Protoje’s new ten-track album, titled In Search Of Lost Time, from all indications, appears poised to be a big reggae Grammy contender.
In Search of Lost Time was released globally last night via In.Digg.Nation Collective/Six Course/RCA Records and is the 39-year-old’s fifth studio album, following his A Matter of Time album, which copped a Grammy nomination for Best Reggae Album in 2019.
It is not surprising that in less than 24 hours after the project was released, it became the number one Reggae album on iTunes, much to the delight of the St. Elizabeth native.
With most of the tracks, co-produced by the Munroe College old boy, the album is a beautiful specimen of creative work. With strong opening lines in each song, which is typical of Protoje, concrete imagery, and singable profound lyrics, the overall message of each song, is developed and supported in every line.
The album covers several topics, from romance, love for ganja and his musical sojourn, to his days as a youngster growing up in the breadbasket parish. Social commentaries on the tribulations of the Jamaican people, as expected, are also addressed.
Like the French author Marcel Prust, after whose book In Search of Lost Time influenced the name of the album, Protoje narrates memories of his childhood, synopsizes the story of his life, his highs and lows, and the “full range of human folly and misery”.
Four of the ten songs on the album are collaborations, including one each with his female compatriot Koffee, and the other with Lila Iké. He strikes a balance between the two genders with Popcaan in Like Royalty and A Vibe featuring American rapper Wiz Kalifa.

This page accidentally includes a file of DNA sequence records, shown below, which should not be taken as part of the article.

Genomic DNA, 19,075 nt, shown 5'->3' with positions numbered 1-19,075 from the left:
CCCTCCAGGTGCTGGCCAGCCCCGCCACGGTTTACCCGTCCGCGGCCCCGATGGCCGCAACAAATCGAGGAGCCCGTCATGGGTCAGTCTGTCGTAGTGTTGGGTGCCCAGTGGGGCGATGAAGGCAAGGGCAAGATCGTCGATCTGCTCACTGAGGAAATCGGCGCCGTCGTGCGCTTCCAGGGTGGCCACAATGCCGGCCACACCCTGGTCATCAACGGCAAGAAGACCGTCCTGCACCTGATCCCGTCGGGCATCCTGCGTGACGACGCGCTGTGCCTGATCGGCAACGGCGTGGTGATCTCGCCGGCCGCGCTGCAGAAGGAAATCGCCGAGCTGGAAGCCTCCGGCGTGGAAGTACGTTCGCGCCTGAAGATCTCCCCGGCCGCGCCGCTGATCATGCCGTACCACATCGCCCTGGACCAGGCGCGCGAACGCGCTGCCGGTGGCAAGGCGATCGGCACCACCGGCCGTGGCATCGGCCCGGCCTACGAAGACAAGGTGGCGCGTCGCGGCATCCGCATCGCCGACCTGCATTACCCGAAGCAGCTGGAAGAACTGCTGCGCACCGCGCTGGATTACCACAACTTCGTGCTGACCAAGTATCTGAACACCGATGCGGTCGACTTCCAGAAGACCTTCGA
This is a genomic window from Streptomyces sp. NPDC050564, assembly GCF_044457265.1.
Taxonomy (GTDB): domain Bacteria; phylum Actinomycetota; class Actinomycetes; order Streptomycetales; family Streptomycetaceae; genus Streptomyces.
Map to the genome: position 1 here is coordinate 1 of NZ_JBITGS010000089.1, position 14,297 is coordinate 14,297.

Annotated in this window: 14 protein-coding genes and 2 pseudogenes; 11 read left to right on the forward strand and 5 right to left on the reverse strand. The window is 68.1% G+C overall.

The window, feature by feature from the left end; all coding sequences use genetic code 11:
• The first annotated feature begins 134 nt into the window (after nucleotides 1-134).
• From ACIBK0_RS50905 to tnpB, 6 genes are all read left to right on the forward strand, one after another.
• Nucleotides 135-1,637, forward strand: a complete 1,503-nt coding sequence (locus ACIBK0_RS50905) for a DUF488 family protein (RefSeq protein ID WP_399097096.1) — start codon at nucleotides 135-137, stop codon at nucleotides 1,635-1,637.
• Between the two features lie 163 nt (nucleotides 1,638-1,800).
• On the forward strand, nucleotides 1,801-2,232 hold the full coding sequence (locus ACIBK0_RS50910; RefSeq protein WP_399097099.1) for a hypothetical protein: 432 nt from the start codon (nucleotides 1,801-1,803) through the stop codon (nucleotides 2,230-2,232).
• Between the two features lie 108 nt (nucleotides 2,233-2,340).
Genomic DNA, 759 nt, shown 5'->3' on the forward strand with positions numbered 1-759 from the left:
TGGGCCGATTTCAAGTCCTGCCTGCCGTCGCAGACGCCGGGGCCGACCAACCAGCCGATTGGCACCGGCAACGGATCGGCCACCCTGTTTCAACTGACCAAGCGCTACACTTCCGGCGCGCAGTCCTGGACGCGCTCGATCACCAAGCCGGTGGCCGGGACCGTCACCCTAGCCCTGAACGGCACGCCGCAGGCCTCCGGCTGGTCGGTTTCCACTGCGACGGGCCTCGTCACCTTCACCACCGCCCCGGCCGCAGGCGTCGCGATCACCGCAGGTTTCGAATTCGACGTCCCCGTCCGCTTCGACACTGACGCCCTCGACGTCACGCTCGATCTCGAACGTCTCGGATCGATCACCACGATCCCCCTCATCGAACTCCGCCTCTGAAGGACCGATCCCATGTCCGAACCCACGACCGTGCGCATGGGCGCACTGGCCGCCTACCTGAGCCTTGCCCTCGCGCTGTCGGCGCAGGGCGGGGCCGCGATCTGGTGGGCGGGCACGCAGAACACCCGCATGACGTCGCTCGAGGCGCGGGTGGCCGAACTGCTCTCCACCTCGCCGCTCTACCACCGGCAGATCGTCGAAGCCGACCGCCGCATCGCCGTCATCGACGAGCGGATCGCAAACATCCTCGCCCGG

Certainly, as expected from a Rastafarian, homage was paid to marijuana smoking via the ganja anthem Weed and Ting, which is the type of song reggae lovers might want to put on repeat while driving or doing any task which calls for solitude and peace. A Vibe, which features American rapper Wiz Khalifa, might cause non-smokers be inspired to muster up the courage to finally light up a ‘one spliff’.
With the bass line slapping into the melodies, most of the songs are creations that touch the soul, especially Lila’s sultry vocals, on top of the bass line on the track In Bloom, a romantic exchange between the two vocalists.
Protoje also draws upon the work of two of Dancehall’s generals. The adaptation of Papa Levi’s flow (rhyme schemes and rhythm) from his 1984 hit Mi God Mi King is evident in Switch It Up, which features Koffee.
Papa San’s 1991 hit Strange is also sampled in the last track titled Strange Happenings.
Protoje has himself spoken of his desire to ensure his output is something that is of high quality, on part with global standards, from the visuals, cover art, music, according to him: “the way things are mixed, mastered, put out and marketed — to be very palatable, but at the same time, authentic and positive”.
It is evident in this body of work that he has achieved this, as, among other things, the overall ideas of the songs work, the hooks are effective and are sweet to the ear.
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